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Interpersonal conflict is the strongest predictor of community crime and misconduct

June 2, 2015

Criminology researchers use big data to track neighborhood decline in a special issue of Journal of Research in Crime and Delinquency

Los Angeles, CA. Neighborhoods with more interpersonal conflict, such as domestic violence and landlord/tenet disputes, see more serious crime according to a new study out today in Journal of Research in Crime and Delinquency (JRCD). Private conflict was a better predictor of neighborhood deterioration than public disorder, such as vandalism, suggesting the important role that individuals play in community safety.

“Private conflicts, for example, domestic violence or friendship disputes over money or girlfriends, can and do spill over into public spaces, be it on stoops or street corners, in bars or local parks.” reported study authors Daniel O’Brien and Robert J. Sampson of Northeastern University and Harvard University. 

Analyzing census reports and geographical data of 911 dispatches and 311 service requests in 121 Boston residential areas from 2011-2012, O’Brien and Sampsom found the following relationships across time:

Neighborhood rates of interpersonal conflict in 2011 were associated with increases in social disorder (noise disturbances and public intoxication), private neglect (infestation and uncivil use of private property), crime, and physical and gun violence in 2012.

Physical disorder (infestation, graffiti, improper disposal of trash) and social disorder were only slightly predictive of future violence and further disorder.

Incidents involving guns in 2011 predicted more homicides in 2012.

Homicides in 2011 were unrelated to any measures of violence, crime, and disorder in 2012.

“Private conflict and public violence are likely to increase in severity over time, leading to the more consistent use of guns,” commented O’Brien and Sampsom. “Notably, this progression has been largely invisible to previous work because its primary antecedents occur behind closed doors, out of view of many measurement techniques.”

The researchers speculated that people facing stressful conflicts with others may respond violently to issues within their community, neglect private property, and be less inclined to take a stand against neighborhood decline. Such examples of external disorder may also stress individuals in the community, intensifying conflicts within private lives.

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This study, “Public and private spheres of neighborhood disorder: Assessing pathways to violence using large-scale digital record”, is free to access online for a limited time and can be read here. It will appear in print in the July 2015 special issue of Journal of Research in Crime and Delinquency, dedicated to the Broken Window Theory.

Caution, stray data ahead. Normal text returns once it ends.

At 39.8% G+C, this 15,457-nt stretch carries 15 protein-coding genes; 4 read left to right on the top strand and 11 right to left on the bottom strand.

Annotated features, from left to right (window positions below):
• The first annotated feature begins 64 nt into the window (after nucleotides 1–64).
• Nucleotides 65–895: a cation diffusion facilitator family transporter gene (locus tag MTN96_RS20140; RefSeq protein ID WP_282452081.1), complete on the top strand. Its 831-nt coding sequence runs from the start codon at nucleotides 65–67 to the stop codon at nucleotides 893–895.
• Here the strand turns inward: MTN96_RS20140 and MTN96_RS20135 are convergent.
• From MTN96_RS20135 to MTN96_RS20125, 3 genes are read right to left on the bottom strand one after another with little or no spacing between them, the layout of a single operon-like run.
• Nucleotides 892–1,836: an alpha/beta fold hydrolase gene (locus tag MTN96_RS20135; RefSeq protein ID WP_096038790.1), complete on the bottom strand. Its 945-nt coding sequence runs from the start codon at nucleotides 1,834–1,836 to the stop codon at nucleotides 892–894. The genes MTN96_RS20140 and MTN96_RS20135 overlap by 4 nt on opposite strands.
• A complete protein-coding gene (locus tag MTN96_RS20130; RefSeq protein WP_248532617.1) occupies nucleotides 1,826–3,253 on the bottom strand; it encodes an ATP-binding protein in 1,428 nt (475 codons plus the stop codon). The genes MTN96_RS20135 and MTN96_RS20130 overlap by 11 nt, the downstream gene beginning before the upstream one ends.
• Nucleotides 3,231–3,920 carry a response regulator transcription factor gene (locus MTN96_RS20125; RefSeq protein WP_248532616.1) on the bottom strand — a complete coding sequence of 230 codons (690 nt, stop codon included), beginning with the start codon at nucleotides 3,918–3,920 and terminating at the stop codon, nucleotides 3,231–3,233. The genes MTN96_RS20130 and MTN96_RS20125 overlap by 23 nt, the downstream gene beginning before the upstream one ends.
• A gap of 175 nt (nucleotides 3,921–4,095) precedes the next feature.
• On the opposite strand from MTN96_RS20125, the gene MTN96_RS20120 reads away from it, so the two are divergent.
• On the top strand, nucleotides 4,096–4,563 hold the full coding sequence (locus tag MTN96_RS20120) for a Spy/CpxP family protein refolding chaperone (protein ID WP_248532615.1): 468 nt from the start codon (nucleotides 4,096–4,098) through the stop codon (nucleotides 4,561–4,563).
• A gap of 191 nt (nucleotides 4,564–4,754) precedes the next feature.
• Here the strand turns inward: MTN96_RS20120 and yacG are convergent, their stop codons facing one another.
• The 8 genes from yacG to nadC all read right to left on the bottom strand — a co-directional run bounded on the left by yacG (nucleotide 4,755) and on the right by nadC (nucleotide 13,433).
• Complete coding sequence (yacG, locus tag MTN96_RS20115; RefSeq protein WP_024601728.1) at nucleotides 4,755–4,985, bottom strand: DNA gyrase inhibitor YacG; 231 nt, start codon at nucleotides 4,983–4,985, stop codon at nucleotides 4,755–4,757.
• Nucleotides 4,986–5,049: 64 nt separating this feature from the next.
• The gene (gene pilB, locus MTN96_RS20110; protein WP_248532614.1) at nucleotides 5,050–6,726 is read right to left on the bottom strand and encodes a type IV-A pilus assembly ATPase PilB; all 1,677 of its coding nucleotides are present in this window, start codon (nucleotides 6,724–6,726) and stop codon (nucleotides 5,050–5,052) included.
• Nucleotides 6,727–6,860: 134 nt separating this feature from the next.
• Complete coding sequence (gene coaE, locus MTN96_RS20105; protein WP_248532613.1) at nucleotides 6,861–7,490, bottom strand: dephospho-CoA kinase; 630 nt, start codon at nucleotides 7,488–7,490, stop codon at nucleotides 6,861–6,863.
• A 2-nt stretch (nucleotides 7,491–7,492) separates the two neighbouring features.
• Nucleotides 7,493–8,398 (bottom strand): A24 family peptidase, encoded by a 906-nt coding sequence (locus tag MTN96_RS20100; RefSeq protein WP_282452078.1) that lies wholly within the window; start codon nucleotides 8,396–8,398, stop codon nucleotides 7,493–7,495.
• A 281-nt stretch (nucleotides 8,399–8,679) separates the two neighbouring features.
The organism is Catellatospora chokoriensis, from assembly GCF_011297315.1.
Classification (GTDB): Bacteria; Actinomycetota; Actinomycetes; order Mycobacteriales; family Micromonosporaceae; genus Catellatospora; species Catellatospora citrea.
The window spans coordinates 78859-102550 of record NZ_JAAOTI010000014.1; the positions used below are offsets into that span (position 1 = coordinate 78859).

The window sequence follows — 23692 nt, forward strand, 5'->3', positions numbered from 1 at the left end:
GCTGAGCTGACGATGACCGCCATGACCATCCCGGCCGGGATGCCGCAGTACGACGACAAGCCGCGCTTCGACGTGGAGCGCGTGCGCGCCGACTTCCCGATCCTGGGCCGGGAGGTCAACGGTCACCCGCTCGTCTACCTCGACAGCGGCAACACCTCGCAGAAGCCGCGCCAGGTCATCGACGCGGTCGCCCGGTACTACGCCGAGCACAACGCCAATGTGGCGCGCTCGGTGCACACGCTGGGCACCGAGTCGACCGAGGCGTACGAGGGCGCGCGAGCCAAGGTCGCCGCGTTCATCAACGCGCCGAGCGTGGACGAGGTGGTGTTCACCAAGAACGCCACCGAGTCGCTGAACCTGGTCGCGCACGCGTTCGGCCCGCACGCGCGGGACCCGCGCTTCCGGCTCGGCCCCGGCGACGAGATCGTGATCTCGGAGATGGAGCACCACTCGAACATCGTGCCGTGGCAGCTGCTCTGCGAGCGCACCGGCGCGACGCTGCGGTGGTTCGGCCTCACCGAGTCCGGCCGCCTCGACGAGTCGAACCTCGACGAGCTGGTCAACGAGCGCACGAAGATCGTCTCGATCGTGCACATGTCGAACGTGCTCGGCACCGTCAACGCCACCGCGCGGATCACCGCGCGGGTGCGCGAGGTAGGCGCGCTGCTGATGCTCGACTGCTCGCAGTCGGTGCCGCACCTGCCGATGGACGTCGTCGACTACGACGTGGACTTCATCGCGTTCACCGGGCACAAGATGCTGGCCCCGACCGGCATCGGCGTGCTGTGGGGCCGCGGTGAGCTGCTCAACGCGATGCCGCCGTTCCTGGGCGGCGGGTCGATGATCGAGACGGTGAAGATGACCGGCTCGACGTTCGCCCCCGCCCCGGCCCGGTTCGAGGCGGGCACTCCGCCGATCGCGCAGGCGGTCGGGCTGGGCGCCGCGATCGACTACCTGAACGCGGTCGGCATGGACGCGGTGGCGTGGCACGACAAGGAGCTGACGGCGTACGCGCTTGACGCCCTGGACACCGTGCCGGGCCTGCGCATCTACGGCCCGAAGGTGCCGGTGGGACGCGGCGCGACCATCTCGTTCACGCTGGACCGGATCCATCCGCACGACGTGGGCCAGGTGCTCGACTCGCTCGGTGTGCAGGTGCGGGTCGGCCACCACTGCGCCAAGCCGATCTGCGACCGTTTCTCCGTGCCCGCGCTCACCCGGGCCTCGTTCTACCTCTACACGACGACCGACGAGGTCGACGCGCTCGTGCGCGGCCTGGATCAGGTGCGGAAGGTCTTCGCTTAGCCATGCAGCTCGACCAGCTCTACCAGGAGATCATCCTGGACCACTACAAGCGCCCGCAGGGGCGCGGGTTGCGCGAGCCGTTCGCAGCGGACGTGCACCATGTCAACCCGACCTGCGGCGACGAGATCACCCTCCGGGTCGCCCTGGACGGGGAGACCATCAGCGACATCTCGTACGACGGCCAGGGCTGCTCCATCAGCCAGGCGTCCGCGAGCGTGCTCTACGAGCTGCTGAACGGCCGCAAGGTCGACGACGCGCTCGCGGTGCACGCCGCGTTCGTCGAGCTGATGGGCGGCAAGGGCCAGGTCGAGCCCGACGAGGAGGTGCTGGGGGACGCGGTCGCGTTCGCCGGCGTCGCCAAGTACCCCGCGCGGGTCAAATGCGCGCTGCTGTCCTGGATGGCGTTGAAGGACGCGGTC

Mike Maxfield, Editor, JRCD, commented, “The impact of "Broken Windows" on police practice and research cannot be overstated. Virtually every police officer, criminologist, big-city mayor, and journalist has some degree of familiarity with the concept. Increased attention to policing practices often points to the role of broken windows in crime control and police practice.”

The special issue, “Reimagining Broken Windows: From Theory to Policy”, will be published in print in July 2015 and will include the following research articles:

“Reimagining broken windows: From theory to policy” by Brandon C. Welsh, Anthony A. Braga, and Gerben J. N. Bruinsma

“Disorder and decline: The state of research” by Wesley G. Skogan

“Public and private spheres of neighborhood disorder: Assessing pathways to violence using large-scale digital records” by Daniel O’Brien and Robert J. Sampson

“Where broken windows should be fixed: Towards identification of areas at the ‘tipping point’” by Wouter Steenbeek and Christian Kreis

“Do we ‘see’ the same thing? An experimental look into the black box of disorder perception” by Sue-Ming Yang and Chih-Chao Pao

“Can policing disorder reduce crime? A systematic review and meta-analysis,” by Anthony A. Braga, Brandon C. Welsh, and Cory Schnell,

“Understanding the mechanisms underlying broken windows policing: The need for evaluation evidence” by David Weisburd, Joshua Hinkle, Anthony A. Braga, and Alese Wooditch

“Broken windows, neighborhoods, and the legitimacy of law enforcement, or why I fell in and out of love with Zimbardo” by Tracey L. Meares

“An author’s brief history of an idea” by George L. Kelling

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Journal of Research in Crime and Delinquency (JRCD), peer-reviewed and published bi-monthly, offers articles, research notes, review essays and special issues to keep you up-to-date on contemporary issues and controversies within the criminal justice field. For more than fifty years, this international forum has explored the social, political, and economic contexts of criminal justice and examined victims, criminals, courts, and sanctions.

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